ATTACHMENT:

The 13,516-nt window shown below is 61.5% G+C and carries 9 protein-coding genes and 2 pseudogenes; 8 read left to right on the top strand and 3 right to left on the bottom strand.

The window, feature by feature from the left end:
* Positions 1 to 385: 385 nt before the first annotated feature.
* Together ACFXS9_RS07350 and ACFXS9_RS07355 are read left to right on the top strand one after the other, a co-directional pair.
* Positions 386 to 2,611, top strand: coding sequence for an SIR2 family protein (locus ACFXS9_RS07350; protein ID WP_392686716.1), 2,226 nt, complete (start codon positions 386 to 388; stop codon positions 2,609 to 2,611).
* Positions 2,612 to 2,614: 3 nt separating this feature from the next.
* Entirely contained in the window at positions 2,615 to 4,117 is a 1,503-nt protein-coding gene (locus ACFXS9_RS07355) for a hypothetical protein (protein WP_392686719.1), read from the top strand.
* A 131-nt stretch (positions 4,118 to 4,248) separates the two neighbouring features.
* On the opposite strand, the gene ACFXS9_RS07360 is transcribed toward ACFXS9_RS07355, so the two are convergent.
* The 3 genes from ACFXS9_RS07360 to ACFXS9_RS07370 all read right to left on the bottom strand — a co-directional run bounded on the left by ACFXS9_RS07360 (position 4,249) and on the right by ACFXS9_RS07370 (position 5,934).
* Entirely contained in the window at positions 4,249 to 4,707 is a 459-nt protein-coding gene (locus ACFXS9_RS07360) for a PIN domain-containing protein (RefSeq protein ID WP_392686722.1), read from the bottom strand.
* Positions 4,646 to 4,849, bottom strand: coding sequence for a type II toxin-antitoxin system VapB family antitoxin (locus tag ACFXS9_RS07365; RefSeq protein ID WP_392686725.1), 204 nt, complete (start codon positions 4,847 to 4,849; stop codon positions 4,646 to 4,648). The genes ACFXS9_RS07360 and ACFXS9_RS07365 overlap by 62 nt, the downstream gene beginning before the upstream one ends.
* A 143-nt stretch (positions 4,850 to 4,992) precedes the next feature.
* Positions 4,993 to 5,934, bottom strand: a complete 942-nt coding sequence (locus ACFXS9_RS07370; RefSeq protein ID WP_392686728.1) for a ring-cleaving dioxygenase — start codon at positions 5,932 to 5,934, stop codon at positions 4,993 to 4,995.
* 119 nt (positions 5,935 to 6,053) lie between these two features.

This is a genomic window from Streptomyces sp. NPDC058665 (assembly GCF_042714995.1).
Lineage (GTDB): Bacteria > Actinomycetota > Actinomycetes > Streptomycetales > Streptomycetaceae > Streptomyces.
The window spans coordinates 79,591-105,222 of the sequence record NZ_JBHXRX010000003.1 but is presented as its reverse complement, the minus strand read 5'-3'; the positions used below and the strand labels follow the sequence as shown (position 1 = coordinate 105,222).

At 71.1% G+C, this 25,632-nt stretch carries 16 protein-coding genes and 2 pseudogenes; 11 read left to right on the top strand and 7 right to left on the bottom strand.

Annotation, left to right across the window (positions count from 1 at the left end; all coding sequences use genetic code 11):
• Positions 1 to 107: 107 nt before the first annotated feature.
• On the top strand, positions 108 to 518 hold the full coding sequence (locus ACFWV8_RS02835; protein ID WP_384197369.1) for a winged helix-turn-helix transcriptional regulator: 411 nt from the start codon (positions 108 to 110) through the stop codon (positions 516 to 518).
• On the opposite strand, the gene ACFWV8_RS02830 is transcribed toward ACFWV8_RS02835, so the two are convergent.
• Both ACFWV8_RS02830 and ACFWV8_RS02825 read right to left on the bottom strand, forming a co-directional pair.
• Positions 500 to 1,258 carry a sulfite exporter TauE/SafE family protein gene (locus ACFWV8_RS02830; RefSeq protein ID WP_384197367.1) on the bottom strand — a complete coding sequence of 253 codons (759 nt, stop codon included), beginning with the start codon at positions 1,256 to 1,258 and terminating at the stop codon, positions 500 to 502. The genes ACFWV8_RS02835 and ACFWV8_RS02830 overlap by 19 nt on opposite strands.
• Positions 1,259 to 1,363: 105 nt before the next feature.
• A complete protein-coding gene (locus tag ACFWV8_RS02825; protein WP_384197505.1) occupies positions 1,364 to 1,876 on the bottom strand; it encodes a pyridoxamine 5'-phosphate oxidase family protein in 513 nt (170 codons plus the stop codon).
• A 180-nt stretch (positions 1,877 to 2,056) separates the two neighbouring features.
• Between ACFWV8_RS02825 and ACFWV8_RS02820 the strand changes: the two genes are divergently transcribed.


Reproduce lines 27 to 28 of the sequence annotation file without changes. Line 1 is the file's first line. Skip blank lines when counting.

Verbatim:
• A complete protein-coding gene (locus tag ACFWV8_RS02825; protein WP_384197505.1) occupies positions 1,364 to 1,876 on the bottom strand; it encodes a pyridoxamine 5'-phosphate oxidase family protein in 513 nt (170 codons plus the stop codon).
• A 180-nt stretch (positions 1,877 to 2,056) separates the two neighbouring features.